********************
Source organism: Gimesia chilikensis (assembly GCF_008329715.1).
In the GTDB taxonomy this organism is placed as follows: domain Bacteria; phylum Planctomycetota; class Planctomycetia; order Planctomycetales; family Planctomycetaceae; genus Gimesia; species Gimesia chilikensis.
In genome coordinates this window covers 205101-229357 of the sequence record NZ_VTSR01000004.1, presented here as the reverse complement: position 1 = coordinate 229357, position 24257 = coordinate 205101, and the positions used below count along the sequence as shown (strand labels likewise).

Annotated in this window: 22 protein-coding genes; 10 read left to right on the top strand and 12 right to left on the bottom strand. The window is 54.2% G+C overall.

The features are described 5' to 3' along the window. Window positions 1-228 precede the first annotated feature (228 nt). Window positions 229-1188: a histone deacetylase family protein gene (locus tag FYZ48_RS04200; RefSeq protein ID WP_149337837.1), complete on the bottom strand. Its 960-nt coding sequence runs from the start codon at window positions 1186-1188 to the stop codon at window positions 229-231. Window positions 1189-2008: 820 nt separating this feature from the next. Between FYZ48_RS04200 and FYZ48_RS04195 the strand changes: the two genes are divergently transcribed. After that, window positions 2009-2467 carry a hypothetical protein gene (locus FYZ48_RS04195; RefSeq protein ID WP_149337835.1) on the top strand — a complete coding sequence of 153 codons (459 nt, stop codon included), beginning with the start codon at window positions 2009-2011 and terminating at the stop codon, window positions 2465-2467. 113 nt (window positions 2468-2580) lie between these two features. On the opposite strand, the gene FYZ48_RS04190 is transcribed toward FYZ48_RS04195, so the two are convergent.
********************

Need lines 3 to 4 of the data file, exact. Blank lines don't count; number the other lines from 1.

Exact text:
In genome coordinates this window covers 205101-229357 of the sequence record NZ_VTSR01000004.1, presented here as the reverse complement: position 1 = coordinate 229357, position 24257 = coordinate 205101, and the positions used below count along the sequence as shown (strand labels likewise).

Annotated in this window: 22 protein-coding genes; 10 read left to right on the top strand and 12 right to left on the bottom strand. The window is 54.2% G+C overall.